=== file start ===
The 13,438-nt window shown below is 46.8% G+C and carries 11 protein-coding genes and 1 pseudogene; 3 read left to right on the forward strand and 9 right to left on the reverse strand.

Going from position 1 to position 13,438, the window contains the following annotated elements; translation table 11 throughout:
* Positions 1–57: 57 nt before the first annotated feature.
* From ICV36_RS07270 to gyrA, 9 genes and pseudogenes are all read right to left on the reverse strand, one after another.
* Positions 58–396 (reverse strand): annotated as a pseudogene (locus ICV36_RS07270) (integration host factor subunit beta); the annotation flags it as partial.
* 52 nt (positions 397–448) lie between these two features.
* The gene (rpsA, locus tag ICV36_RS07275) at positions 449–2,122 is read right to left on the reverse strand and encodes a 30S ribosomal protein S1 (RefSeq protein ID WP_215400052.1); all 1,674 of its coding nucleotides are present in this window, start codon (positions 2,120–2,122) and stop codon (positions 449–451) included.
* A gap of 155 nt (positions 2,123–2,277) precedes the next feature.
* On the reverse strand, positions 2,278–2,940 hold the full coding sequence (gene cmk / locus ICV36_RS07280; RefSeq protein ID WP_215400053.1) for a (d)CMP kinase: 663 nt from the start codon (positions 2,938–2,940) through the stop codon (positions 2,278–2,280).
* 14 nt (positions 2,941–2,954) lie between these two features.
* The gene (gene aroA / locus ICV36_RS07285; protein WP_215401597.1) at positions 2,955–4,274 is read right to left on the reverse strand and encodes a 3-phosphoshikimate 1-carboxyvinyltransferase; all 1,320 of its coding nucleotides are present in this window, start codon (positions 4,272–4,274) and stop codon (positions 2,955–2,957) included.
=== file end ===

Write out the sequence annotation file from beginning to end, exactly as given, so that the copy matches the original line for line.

The 13,438-nt window shown below is 46.8% G+C and carries 11 protein-coding genes and 1 pseudogene; 3 read left to right on the forward strand and 9 right to left on the reverse strand.

Going from position 1 to position 13,438, the window contains the following annotated elements; translation table 11 throughout:
* Positions 1–57: 57 nt before the first annotated feature.
* From ICV36_RS07270 to gyrA, 9 genes and pseudogenes are all read right to left on the reverse strand, one after another.
* Positions 58–396 (reverse strand): annotated as a pseudogene (locus ICV36_RS07270) (integration host factor subunit beta); the annotation flags it as partial.
* 52 nt (positions 397–448) lie between these two features.
* The gene (rpsA, locus tag ICV36_RS07275) at positions 449–2,122 is read right to left on the reverse strand and encodes a 30S ribosomal protein S1 (RefSeq protein ID WP_215400052.1); all 1,674 of its coding nucleotides are present in this window, start codon (positions 2,120–2,122) and stop codon (positions 449–451) included.
* A gap of 155 nt (positions 2,123–2,277) precedes the next feature.
* On the reverse strand, positions 2,278–2,940 hold the full coding sequence (gene cmk / locus ICV36_RS07280; RefSeq protein ID WP_215400053.1) for a (d)CMP kinase: 663 nt from the start codon (positions 2,938–2,940) through the stop codon (positions 2,278–2,280).
* 14 nt (positions 2,941–2,954) lie between these two features.
* The gene (gene aroA / locus ICV36_RS07285; protein WP_215401597.1) at positions 2,955–4,274 is read right to left on the reverse strand and encodes a 3-phosphoshikimate 1-carboxyvinyltransferase; all 1,320 of its coding nucleotides are present in this window, start codon (positions 4,272–4,274) and stop codon (positions 2,955–2,957) included.